Love & Friendship Review

The Plot

The unashamedly ruthless and flirtatious Lady Susan Vernon takes up temporary residence at her in-laws’ quiet country estate. While taking advantage of her dismayed relations, she relentlessly schemes toward finding an advantageous match for herself and her unfortunate daughter Frederica

The Good

Love & Friendship is based on Jane Austen’s unfinished novella Lady Susan. However, those anticipating a sweet natured tale of brooding but kind hearted romance may find themselves surprised but thoroughly amused by this adaptation of one of the iconic period drama author’s lesser known works.

Lady Susan’s joyously selfish and unapologetically mean spirited personality immediately distinguishes the film from all other Austen adaptations, instantly injecting a bitterly funny tone that feels strangely modern.  Kate Beckinsale trades well upon her flawless looks and cut glass vocal charms to deliver a loveably loathsome performance.

There’s an undeniable guilty pleasure for audiences in watching her casually manipulate and abuse the assorted kind souls and blithering idiots she is surrounded by in polite Edwardian society. The combined skill of Austen’ writing, Beckinsale’s performance and Whit Stillman’s careful direction conspire to ensure that Lady Susan remains obnoxious but somehow likeable.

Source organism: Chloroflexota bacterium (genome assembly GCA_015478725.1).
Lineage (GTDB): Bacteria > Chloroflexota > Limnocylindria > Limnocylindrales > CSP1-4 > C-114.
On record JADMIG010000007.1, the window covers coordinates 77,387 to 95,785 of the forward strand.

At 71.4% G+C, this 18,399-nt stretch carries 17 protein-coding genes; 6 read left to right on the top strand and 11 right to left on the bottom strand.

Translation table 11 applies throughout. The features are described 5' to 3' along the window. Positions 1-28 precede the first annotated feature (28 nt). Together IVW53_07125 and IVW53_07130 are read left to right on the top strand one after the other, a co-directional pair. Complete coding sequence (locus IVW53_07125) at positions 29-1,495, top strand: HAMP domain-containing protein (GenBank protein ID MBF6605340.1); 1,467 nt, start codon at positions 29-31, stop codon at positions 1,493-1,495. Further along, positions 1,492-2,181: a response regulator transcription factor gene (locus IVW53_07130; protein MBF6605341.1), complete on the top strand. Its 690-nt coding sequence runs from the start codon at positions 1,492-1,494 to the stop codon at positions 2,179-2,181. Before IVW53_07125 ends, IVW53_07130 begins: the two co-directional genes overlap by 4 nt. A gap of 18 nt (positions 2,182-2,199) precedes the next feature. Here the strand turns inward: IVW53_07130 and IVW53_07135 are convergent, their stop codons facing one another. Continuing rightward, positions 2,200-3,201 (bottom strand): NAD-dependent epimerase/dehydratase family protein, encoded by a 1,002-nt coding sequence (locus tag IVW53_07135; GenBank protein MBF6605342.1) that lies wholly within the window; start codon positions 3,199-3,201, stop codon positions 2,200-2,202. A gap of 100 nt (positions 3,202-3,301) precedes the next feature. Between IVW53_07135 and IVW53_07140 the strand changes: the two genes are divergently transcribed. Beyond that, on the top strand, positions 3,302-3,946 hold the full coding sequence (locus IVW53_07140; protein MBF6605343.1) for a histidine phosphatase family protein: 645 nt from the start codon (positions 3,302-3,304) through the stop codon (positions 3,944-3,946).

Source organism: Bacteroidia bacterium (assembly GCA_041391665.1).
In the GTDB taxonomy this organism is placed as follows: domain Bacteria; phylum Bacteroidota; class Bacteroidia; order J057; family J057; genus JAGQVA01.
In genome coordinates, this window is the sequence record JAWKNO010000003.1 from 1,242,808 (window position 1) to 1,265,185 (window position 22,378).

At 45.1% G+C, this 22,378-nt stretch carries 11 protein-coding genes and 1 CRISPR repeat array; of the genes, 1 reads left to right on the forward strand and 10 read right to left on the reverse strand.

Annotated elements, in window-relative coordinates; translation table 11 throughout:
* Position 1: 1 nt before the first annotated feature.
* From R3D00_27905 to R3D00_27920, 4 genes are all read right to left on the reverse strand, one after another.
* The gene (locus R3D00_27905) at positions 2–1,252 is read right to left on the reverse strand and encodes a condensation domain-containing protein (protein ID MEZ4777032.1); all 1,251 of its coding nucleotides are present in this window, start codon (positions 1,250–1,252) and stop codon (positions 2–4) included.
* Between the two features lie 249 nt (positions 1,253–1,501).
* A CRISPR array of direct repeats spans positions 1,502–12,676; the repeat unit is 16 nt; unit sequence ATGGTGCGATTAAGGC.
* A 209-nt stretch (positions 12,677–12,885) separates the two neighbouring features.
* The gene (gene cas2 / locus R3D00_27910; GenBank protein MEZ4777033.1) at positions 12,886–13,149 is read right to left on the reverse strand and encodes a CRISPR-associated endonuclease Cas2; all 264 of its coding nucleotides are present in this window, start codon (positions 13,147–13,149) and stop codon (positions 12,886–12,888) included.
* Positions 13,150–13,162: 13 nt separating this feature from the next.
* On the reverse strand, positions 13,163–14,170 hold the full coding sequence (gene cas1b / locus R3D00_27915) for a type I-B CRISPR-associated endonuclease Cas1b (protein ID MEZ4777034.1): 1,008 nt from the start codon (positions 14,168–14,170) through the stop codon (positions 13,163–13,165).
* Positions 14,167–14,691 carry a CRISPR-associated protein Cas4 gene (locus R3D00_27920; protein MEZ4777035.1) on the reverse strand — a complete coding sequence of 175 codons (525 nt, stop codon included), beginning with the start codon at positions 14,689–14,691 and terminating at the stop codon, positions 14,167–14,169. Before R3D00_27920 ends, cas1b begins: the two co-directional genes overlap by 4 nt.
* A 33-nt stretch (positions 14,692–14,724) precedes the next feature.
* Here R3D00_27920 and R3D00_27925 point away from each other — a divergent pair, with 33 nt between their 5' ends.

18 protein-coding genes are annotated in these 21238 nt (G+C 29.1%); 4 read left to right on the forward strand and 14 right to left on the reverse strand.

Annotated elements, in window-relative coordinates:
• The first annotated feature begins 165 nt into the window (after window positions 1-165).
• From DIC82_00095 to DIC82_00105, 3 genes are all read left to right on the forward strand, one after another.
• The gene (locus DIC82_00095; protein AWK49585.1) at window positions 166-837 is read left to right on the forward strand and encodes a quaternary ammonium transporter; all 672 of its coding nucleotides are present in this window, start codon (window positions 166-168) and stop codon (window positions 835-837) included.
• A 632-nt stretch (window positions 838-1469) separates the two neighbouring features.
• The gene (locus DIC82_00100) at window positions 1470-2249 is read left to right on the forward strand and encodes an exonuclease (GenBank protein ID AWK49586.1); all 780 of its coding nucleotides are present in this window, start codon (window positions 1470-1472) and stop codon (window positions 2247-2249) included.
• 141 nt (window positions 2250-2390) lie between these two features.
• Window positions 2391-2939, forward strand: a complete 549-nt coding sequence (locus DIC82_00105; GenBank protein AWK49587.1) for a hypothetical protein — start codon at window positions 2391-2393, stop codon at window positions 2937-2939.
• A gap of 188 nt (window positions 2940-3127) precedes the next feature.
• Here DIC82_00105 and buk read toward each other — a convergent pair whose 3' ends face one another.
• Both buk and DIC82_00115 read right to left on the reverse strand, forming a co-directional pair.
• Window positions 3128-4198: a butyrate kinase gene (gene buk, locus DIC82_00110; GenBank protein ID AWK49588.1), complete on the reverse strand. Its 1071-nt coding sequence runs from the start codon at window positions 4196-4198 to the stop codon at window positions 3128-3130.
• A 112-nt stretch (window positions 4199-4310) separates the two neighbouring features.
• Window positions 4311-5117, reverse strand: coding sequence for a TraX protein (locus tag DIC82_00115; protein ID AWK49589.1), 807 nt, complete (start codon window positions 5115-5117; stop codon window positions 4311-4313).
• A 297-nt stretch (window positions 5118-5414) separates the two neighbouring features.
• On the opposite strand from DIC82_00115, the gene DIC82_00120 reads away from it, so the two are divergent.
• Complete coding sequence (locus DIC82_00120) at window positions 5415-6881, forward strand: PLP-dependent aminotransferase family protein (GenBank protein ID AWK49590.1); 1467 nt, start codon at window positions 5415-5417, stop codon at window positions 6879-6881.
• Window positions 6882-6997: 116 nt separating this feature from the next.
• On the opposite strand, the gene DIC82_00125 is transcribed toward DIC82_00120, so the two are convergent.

Though Beckinsale’s Lady Susan may shamelessly abuse her meek daughter and the assorted proud or foolish aristocracy around her, she rarely has a truly despicable impact on others. This enables audiences to regard her selfish determination with some form of admiration rather than abhorrence.

Newcomer Tom Bennett steals every moment he’s on screen with a performance that perfectly captures the true joy of blithering idiocy. Listening to his wealthy simpleton Sir James Martin assess the merits of the ‘12 commandments’ or extol the virtue of peas is a relentless delight.

A host of familiar faces including Chloe Sevginy, Stephen Fry and James Fleet also round out a well-chosen supporting cast that helps facilitate the film’s saucy comedic approach to the source material. Armed with a skilful ensemble capable of handling the quick spoken verbal  pacing, director Whit Stillman is able to fully realise the innately energetic charms of Austen’s most sharp tongued wit.